sealPurdue News

June 26, 2001

First class of food and agribusiness MBAs to graduate in August

WEST LAFAYETTE, Ind. – While most of their communication with professors and each other has been via the Internet, all the members of the first agribusiness executive MBA class are scheduled to be on hand for Aug. 5 graduation ceremonies at Purdue University's West Lafayette campus.

Two years ago, the Krannert Graduate School of Management and the School of Agriculture welcomed the first class of working professionals in the food and agribusiness industry to a largely Internet-based MBA. Class members will be coming in from all over the country to hear the strains of "Pomp and Circumstance" in person and pick up their degrees.

In fact, the class is coming in fresh off two weeks at the Wageningen Agricultural University and Research Centre in the Netherlands, where the American and Dutch students compared experiences and notes in the decidedly different American and European food and agribusiness markets.

"Our students heard from European operating managers, such as themselves, who are grappling with complex issues, such as GMOs and positioning themselves with the consumer," says Jay T. Akridge, the agricultural economics professor who directs the program.

"We learned from the Dutch students that in Europe, farming is not viewed as solely for food production," says graduating student Eric Perry, grain industry coordination manager for DuPont Specialty Grains in Johnston, Iowa. "Because of the population density in Europe, farming is viewed as part of the culture and everyday life."

Purdue's agribusiness MBA program is the only distance-delivered MBA in the nation with a focus on the food and agribusiness industry. The MBA underlines the new skill set needed to compete in the increasingly complex business of food production, marketing and delivery in the global marketplace.

Akridge says, "Our courses focus on the study of food and agribusiness through a management foundation, industry-specific topics and the networking that occurs among our students who come from across the food and agribusiness industry."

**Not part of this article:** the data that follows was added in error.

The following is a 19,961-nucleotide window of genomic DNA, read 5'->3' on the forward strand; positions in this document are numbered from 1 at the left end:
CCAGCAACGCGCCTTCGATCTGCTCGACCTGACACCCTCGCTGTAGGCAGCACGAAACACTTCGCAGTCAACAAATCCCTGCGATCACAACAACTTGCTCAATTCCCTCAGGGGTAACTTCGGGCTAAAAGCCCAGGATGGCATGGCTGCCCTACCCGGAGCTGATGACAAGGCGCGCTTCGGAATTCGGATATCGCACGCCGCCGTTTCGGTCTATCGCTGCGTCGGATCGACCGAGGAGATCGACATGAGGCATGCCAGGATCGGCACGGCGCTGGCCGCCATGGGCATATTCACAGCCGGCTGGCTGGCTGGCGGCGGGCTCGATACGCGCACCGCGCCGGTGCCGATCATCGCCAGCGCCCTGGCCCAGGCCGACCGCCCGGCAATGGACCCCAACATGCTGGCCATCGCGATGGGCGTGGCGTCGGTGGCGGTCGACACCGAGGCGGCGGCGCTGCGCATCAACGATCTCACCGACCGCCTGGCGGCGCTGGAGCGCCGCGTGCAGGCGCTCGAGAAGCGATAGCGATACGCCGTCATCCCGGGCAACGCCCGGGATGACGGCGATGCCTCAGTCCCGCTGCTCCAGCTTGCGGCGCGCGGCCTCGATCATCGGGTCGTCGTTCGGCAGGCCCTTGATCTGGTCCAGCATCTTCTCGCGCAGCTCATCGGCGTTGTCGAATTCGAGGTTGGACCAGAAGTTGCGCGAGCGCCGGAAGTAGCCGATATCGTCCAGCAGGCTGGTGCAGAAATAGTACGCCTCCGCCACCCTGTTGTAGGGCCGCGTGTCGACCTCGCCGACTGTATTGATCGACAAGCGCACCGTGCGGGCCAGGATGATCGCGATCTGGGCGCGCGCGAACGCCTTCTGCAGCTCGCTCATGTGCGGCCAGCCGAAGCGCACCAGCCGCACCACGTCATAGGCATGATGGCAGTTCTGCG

The mostly wired MBA educational experience offers students a Web site for each class and weekly "lectures" made up of faculty-prepared PowerPoint slides, many with audio clips. The students post their questions and comments to online class discussions. In addition, the students have group projects they complete largely over the Internet. The food and agribusiness MBA is a two-year program.

But the students also have flown in to West Lafayette for a total of seven weeks of classes before the Netherlands trip. The on-campus activities included an orientation week and then three two-week sessions during each semester.

"The students in the first class have become very close," says Luanna DeMay, the executive MBA in food and agribusiness program manager. She says the students have taken their time on campus together to get to know each other. When they return to their jobs, they have spent untold hours online taking classes, doing team projects and "talking" to their professors and each other about the complicated, modern business of food.

The students have spent an average of 20 hours per week on the three classes per 22-week semester. During their first year, the students have covered food and agribusiness economics, markets, trade and regulation; accounting; quantitative methods for decision-making; human resource management and organizational behavior; and marketing management.

This year they've studied agricultural production and operations; financial and strategic food and agribusiness management; the legal environment of business; risk analysis and management; and international food and agribusiness strategy.

Perry says the wired MBA compares favorably with weekend executive MBA programs. Perry changed jobs and moved from North Carolina to Iowa during year one and year two of the program. "I couldn't have done that with a weekend program," he said.

"The program content and delivery far exceeded my expectations. It was also important that we had a committed group of students with a high drive to learn. There was great interaction throughout with both faculty and your classmates, who were always just an e-mail, phone call or conference call away."

The students, with an average age of 34 and 11 years of business experience, are all employed full time, which is why the program is called an executive MBA. They come from Dow AgroSciences, Hormel Foods LLC, Cargill Corp., seed companies and corporate farming operations from New York to California and Minnesota to Mexico.

The second class of food and agribusiness executive MBAs are one year into the program. This group, which includes a Ph.D. agronomist and a veterinarian, averages 39 years old and brings 16 years of experience from such varied companies as Deere & Co., Slim-Fast Foods Co. and Pioneer Hi-Bred International Inc.

For information and entrance requirements, prospective executive MBA students may contact DeMay at 1145 Krannert Building, West Lafayette, IN 47907; (765) 494-4270; or via e-mail at

The Krannert Graduate School of Management, which began its executive programs in 1983, offers executive master of science degrees in management and international management. These are largely distance-learning, Internet-based programs, like the executive MBA in food and agribusiness. In addition, Krannert offers an on-campus executive weekend program leading to a master's degree in management.

Writer: Mike Lillich, (765) 494-2077,

Sources: Jay T. Akridge, (765) 494-4262,

Eric Perry, (515) 334-7019,

Other source: Luanna DeMay, (765) 494-4270,

Purdue News Service: (765) 494-2096;

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